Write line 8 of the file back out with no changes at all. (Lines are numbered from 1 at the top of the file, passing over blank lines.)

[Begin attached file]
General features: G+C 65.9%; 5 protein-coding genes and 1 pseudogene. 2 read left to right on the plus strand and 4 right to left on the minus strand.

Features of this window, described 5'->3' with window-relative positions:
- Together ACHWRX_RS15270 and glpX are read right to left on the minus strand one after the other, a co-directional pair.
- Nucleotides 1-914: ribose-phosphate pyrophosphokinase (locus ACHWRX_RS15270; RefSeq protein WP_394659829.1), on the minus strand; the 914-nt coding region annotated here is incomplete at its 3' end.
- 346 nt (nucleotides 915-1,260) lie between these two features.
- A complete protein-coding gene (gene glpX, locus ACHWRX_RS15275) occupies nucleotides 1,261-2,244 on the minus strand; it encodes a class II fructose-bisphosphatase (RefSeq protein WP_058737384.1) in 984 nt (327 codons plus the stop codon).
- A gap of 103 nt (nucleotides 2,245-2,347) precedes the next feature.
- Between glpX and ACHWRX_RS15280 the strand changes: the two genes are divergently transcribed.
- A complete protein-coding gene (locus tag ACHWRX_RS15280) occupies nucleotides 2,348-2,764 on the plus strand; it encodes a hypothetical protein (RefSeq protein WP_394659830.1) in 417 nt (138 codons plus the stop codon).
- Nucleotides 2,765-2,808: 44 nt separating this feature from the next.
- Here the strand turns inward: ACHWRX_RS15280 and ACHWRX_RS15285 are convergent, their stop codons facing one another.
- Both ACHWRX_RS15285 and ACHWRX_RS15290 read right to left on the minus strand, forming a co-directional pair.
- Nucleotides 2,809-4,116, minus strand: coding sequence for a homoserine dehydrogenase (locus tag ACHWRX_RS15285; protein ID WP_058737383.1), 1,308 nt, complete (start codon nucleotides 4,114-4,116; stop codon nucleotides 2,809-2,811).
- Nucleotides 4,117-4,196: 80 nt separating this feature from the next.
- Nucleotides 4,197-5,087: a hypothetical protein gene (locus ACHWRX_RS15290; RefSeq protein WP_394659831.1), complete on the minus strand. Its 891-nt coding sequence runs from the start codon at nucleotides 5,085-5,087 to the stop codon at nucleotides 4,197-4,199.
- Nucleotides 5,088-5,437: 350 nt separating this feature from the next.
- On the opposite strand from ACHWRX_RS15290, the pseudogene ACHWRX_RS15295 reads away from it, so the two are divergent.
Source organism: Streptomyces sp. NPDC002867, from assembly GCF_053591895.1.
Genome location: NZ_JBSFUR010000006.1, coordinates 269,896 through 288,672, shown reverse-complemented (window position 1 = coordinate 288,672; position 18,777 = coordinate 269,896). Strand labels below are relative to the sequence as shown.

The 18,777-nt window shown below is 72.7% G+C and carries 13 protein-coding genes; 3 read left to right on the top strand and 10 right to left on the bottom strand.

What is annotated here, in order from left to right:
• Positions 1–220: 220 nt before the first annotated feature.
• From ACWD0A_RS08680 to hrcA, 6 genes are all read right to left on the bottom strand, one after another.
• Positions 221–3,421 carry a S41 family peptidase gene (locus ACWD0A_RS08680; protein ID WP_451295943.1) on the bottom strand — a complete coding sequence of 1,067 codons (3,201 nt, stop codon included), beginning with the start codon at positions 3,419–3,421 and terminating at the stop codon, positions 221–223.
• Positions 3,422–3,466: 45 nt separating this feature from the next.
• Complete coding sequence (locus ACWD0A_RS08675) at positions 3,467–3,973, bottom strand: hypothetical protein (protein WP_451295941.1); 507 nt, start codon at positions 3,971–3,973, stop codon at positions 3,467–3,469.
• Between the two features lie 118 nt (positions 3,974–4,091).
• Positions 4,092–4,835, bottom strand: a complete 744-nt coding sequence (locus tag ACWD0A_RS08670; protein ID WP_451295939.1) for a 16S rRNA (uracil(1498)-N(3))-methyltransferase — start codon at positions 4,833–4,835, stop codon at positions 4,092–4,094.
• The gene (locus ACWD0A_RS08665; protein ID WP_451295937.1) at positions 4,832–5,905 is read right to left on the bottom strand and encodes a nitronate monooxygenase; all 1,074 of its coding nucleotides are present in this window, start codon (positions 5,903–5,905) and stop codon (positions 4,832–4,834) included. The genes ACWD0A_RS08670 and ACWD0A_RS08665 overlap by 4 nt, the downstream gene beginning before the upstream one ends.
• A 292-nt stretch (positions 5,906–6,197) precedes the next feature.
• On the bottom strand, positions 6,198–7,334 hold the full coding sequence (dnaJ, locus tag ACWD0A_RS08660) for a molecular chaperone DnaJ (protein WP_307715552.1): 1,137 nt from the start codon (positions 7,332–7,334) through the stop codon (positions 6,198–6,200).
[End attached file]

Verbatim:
- Between glpX and ACHWRX_RS15280 the strand changes: the two genes are divergently transcribed.